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( Originally Published 1894 )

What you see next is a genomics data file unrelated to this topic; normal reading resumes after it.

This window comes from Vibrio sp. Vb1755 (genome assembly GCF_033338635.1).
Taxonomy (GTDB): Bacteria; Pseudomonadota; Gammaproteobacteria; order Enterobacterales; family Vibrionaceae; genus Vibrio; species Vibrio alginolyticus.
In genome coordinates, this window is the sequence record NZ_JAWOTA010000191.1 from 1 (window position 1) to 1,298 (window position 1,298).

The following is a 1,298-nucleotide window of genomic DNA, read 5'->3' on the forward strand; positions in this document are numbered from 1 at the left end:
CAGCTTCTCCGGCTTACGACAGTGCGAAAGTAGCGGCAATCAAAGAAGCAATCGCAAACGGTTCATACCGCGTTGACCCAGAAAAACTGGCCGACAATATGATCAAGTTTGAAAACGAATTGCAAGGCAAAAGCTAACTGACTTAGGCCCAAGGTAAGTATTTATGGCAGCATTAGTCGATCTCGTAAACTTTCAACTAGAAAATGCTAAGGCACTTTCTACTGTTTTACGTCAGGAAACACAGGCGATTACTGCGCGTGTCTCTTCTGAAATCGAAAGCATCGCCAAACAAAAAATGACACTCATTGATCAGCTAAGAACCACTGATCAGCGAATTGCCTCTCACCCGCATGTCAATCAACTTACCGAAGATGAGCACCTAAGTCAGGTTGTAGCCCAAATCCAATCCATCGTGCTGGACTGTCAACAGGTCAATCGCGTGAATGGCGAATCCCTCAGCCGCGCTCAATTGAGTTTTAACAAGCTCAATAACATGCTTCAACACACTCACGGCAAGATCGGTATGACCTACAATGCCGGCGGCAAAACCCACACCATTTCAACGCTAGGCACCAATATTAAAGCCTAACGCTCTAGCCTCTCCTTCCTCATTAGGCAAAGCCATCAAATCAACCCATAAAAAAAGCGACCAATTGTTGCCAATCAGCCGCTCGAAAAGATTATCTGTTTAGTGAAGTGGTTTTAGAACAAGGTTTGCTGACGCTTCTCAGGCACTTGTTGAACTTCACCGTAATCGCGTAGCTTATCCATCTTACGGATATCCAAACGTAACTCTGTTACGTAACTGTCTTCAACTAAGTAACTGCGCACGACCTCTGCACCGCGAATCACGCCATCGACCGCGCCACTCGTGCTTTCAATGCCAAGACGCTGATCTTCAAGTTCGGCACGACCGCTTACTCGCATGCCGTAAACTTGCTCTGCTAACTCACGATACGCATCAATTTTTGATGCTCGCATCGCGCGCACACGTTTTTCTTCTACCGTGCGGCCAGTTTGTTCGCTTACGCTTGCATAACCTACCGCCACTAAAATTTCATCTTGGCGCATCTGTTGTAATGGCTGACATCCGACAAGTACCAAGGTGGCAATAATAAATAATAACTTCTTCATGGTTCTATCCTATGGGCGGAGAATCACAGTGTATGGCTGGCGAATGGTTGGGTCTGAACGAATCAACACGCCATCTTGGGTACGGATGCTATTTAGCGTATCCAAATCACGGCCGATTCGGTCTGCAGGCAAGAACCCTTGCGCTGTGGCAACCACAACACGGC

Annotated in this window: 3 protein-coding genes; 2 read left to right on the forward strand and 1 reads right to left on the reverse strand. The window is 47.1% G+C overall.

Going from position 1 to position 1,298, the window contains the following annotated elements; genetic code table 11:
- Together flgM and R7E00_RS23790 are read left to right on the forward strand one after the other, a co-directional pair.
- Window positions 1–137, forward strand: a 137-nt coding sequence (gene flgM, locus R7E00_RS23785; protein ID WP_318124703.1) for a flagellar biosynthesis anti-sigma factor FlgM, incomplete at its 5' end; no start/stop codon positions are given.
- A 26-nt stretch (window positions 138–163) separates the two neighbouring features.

The green Woodpecker is the variety best known in England, where it inhabits the woods and feeds upon the insects it finds in the bark of trees. Audubon writing of the " Ivory-billed " variety says:-" The birds pay great regard to the particular situation of the tree, and the inclination of its trunk; first, because they prefer retirement, and again, because they are anxious to secure the aperture against the access of water during beating rains. To prevent such a calamity the hole is generally dug immediately under the junction of a large branch with the trunk. It is first bored horizontally for a few inches, then directly downwards, and not in a spiral manner as some people have imagined. According to circumstances, this cavity is more or less deep, being sometimes more than ten inches, whilst at other times it reaches three feet downwards into the core of the tree. The average diameter of the different nests which I have examined was about seven inches within, although the entrance, which is perfectly round, is only just large enough to admit the bird."Wilson declares that during the excavation of its nest, which occupies several days, the woodpecker will often carry the chips and strew them at a distance to divert suspicion. Audubon describing the Red-headed Woodpecker says:- With the exception of the mocking bird, I know no species so gay and frolicsome. Their whole life is one of pleasure."